So the QE booze that the financial markets of those three economies — and of the rest of the world — have gotten drunk on is running low and will soon run out. And then it’s hangover time.

In the US, the Fed is considering the tax cuts and “elevated asset prices.” Read…  The Fed Might “Surprise” Markets with its Hawkishness in 2018

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  39 comments for “Bank of Japan Tapers (Quietly), QE Party Over

  1. B says:

    Indeed, the hangover is coming in a big way. Simply put, this is a junkie cutting back on the use of dope. Even a monthly reduction does not remove you from junkie status.

    • Tom says:

      Or perhaps they ran out of things to buy.What no sky scrapers that can be bought at world record prices x2.

  2. Major says:

    Japan essentially nationalized their economy. How long before Europe and the US must go this route?

    • Michael Fiorillo says:

      Economies are only nationalized when the state takes over companies in the name of people.

      Injecting trillions into private companies is not nationalization, it’s subsidization, using public funds to underpin private profits and power. In other words, socialize the risks and losses, but privatize the profits.

      • Bobber says:

        Seems to fit the push for tax cuts. The banks are the biggest beneficiary. Average Joe gets relatively nothing.

      • Hiho says:

        Well said. Major’s claim is both dishonest and misleading.

        I have another name for that: nationalize the losses, privatize the profits.

        Neoliberalism at its best.

  3. memento mori says:

    look at that chart, BOJ bought 500 trillions yen of securities over the last four years, they own evth now. Central planning by other means. We had to destroy capitalism to save it.

  4. JR says:

    It is pretty clear to me that if the BOJ is filming “Godzilla, the Japan Debt Monster”, that the US is shooting “Godzilla 2: No Limits”. Holding the monetized federal debt rates as close to zero as possible, so that federal debt can to as close to inifinity as possible, seems to be the plotline. Just how this movie ends is still murky, but it seems clear that there will be no deux ex machina plot twist at the end to save the day. But there seems to be some foreshadowing that fixed income (SocSec) beneficiaries could get stomped, and some screams as the dollar gets chewed up.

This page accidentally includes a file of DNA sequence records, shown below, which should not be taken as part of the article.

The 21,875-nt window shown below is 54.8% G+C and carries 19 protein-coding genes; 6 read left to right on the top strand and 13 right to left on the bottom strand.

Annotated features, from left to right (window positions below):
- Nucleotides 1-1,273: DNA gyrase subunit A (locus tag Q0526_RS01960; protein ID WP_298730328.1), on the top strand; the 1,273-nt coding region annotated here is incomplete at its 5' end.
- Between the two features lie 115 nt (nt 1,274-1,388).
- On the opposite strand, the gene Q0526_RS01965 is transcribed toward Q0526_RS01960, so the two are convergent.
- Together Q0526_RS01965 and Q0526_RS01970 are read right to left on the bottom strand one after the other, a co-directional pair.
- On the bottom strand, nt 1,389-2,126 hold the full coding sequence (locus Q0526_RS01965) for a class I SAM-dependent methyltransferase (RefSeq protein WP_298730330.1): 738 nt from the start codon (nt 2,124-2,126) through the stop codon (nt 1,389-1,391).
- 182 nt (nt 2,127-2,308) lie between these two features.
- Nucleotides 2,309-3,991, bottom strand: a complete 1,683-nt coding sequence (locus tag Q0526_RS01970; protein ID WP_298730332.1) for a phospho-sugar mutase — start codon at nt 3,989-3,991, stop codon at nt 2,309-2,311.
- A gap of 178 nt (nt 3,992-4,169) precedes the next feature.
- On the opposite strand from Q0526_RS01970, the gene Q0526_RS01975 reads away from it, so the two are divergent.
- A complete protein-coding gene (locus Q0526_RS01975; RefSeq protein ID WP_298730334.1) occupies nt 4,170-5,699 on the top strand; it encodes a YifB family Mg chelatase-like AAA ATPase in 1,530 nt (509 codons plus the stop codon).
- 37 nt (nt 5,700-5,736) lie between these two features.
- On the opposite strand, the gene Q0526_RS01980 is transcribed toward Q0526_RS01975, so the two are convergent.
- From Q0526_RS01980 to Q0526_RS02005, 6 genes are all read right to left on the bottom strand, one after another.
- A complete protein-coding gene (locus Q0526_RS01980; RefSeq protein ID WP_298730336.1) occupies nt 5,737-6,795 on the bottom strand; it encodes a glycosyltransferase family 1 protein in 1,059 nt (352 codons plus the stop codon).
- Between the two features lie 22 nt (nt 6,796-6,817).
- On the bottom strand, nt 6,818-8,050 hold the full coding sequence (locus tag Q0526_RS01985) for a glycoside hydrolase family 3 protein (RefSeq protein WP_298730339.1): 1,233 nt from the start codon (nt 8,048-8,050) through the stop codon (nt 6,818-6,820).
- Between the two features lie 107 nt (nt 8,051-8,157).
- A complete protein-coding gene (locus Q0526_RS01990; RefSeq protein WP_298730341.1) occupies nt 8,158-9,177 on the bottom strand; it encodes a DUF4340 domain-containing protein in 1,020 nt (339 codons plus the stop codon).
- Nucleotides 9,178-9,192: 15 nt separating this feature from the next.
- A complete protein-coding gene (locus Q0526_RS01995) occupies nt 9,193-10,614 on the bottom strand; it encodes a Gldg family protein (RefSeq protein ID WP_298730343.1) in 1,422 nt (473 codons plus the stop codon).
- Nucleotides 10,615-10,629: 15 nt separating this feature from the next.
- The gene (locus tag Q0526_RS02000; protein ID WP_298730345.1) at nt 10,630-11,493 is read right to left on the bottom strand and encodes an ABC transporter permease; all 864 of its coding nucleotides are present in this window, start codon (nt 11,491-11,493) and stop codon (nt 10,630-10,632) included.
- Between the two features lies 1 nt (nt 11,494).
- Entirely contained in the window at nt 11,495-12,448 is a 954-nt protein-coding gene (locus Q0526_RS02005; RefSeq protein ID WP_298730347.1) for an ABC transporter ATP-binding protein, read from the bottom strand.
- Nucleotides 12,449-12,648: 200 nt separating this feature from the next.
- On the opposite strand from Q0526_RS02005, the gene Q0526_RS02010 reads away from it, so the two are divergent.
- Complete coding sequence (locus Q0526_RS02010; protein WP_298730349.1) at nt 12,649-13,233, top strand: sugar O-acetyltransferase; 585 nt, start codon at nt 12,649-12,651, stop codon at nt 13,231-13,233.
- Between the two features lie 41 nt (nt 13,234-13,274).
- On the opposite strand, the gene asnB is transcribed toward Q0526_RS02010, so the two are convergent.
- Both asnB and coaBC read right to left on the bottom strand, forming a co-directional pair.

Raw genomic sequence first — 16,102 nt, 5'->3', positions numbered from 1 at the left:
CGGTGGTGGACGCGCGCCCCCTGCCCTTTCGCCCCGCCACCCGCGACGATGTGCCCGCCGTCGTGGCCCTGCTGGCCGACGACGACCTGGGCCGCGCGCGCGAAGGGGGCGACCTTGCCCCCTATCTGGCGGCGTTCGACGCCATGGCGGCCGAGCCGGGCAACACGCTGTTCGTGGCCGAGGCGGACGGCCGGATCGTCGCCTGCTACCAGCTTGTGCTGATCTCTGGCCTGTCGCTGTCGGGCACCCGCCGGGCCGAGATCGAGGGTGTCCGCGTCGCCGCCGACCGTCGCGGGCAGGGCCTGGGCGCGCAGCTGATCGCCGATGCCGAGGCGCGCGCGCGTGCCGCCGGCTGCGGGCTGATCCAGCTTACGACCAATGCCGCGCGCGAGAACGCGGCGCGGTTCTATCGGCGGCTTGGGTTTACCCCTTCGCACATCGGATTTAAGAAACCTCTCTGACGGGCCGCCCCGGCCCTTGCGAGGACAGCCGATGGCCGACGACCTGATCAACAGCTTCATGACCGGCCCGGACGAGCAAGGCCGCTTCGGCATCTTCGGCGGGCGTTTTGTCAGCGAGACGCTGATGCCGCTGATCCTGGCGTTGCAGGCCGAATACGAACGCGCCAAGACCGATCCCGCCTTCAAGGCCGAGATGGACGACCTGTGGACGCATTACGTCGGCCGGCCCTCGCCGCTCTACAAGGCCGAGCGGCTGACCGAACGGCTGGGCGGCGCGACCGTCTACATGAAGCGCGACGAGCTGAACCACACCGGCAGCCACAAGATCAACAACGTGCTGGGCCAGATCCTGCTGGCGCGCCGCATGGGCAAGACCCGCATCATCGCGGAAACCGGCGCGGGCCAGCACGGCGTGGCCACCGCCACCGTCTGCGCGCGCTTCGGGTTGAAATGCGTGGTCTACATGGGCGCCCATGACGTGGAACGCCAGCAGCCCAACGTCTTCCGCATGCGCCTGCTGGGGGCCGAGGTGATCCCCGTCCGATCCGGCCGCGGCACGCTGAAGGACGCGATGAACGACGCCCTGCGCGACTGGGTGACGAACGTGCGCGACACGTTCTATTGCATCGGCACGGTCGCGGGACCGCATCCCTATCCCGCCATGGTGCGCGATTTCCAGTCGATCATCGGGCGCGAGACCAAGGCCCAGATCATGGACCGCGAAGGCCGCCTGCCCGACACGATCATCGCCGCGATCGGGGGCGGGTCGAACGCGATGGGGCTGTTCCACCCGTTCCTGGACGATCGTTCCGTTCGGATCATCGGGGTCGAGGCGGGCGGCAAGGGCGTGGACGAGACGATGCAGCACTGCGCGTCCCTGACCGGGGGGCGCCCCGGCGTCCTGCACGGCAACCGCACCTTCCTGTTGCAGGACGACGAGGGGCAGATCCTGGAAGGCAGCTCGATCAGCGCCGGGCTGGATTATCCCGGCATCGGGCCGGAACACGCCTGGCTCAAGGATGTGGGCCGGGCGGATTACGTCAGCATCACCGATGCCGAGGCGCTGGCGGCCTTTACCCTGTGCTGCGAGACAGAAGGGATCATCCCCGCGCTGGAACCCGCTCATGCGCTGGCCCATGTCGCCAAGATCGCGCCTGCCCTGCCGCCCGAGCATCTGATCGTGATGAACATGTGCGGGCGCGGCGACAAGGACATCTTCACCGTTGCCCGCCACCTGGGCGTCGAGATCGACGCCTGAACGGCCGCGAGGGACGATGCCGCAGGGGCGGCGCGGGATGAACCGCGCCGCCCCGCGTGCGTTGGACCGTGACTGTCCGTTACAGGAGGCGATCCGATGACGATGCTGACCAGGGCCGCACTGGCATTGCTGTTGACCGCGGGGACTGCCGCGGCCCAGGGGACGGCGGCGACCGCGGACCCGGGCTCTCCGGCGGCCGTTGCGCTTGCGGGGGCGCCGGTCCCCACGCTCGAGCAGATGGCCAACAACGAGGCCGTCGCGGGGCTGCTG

5. Rob says:

    Personally, the only time since 2006 that I heard anyone in London talking about Japanese equities was recently… after they had more than doubled.

  6. Ricardo says:

    If you want to take this “nationalizing” one step further and ask the question who owns everything above and beyond the central banks then we will need to look at an organisation such as the “Club of Rome” or the UN who have both broken the world up into 10 areas of control. Such as ASEAN as an example which is made up of currently 10 countries (East Timor-Leste has applied to join to make it 11). All other areas of the world are also broken up into blocks making those 10 “areas” that will control everything. Not every block is made of 10 just that ASEAN happens to have that number. One Area/Region has just Australia, New Zealand and South Africa only. So if central banks buy up everything in this coming 10 region world then it would mean everything being owned and controlled by just a few. Think of not just a country being nationalised but whole regions. Looks to me like the master plan to global governance. Don’t ever tell me that people like the Fed or Central Banks don’t know what they are doing. They know exactly what they are doing as the plan was laid out a long time ago.